Monday, 14 July 2014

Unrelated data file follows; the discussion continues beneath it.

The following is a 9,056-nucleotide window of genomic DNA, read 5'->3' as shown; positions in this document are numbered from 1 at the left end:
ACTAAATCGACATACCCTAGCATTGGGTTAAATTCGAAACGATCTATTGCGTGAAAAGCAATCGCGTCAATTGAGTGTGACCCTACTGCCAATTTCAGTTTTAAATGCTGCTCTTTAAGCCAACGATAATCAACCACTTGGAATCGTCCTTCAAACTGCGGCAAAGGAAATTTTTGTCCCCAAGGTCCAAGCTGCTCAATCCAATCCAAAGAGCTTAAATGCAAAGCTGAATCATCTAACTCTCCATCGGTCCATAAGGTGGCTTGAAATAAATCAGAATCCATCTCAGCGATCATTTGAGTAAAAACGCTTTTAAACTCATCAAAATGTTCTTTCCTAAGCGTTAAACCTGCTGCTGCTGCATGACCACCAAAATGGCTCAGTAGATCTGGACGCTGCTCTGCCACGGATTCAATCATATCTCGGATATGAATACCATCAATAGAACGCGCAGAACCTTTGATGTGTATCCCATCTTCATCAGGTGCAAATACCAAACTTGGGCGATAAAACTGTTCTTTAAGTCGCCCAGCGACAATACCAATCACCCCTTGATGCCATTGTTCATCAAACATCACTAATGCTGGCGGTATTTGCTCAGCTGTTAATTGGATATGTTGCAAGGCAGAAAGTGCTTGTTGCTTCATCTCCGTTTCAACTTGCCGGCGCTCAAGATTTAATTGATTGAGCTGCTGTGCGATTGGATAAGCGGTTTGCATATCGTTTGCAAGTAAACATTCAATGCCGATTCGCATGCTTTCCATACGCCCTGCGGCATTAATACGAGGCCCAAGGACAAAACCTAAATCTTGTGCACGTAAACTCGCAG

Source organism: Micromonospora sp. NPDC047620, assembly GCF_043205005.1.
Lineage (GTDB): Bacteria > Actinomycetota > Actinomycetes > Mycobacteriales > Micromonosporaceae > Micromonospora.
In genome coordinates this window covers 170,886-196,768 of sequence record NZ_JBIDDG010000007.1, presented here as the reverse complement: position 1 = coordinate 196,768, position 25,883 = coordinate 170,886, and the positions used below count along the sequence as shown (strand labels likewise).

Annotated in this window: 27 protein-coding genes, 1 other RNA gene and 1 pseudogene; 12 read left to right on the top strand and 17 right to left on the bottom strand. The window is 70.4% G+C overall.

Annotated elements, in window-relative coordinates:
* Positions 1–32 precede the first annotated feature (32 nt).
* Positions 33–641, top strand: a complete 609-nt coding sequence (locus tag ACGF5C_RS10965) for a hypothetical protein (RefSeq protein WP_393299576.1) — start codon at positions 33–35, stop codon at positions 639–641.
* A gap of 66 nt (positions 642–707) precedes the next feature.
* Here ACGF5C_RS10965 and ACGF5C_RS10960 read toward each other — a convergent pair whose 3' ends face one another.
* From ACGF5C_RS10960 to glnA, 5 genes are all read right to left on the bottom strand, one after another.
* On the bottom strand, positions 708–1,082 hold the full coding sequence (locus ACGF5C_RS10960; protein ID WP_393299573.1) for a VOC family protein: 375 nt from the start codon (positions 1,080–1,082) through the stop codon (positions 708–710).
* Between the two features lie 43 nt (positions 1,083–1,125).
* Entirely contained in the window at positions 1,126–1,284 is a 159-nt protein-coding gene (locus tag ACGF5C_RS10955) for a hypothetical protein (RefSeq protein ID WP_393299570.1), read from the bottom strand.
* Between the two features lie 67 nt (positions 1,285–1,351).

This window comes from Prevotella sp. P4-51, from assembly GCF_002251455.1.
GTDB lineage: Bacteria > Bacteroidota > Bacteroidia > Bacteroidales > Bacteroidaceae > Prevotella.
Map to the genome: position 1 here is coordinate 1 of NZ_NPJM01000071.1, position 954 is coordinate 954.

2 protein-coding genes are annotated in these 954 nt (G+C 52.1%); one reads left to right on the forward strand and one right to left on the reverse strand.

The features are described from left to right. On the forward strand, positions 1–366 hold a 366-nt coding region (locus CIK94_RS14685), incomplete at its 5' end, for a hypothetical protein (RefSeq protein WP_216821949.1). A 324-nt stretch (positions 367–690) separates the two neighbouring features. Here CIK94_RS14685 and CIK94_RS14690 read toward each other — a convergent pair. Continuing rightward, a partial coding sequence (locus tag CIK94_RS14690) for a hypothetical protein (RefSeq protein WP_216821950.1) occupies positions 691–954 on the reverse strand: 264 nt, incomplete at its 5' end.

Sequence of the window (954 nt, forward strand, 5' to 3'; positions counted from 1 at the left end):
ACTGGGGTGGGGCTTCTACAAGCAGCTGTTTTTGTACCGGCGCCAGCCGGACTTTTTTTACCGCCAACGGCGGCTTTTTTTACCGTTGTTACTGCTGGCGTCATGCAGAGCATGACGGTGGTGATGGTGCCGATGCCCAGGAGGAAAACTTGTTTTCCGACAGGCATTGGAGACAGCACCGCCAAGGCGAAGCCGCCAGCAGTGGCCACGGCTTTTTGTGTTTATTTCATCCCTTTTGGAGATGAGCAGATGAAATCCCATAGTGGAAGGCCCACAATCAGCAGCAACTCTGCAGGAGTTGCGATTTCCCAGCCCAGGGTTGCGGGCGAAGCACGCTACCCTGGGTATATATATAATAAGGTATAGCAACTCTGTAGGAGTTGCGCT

If the quality that makes whimsy so charming is its naivety, its innocence, then Jean-Pierre Jeunet is not and never was its greatest proponent in cinema. The intelligence, the self-awareness, the freshness of his previous work is what has resulted in his deserved success. But in The Young and Prodigious T.S. Spivet, those elements, supplanted by nothing but that whimsy, are of no great value, and Jeunet finds himself relying on a style that he has little mastery of. The anal-retentiveness of that style hampers many of the novel ideas he has engendered, as mannered methods of filmmaking upset what could have been a considerably more entertaining, stimulating film, even if they are less liberally-applied than one might come to expect from Jeunet, though this does mean that T.S. Spivet lacks the snappy pace of some of his other works. What one can certainly expect from this director, however, is an appreciation for artistic beauty. Denis Sanacore has composed a lovely score, while the striking visuals are enlivened further by the use of stereoscopic effects. The dazzling 3D here is largely only used as a gimmick, but in the context of such a dainty, precious picture, it joins a variety of other gimmicks in serving as narrative devices, and as an alternative mode of storytelling being employed to enhance the experience. Acting ranges from frustratingly inert - lead Kyle Catlett is obviously out of his depth as T.S., failing to portray the character as anything beyond an irritant - to hideously broad - Judy Davis outdoes even her worst work to date in this regard.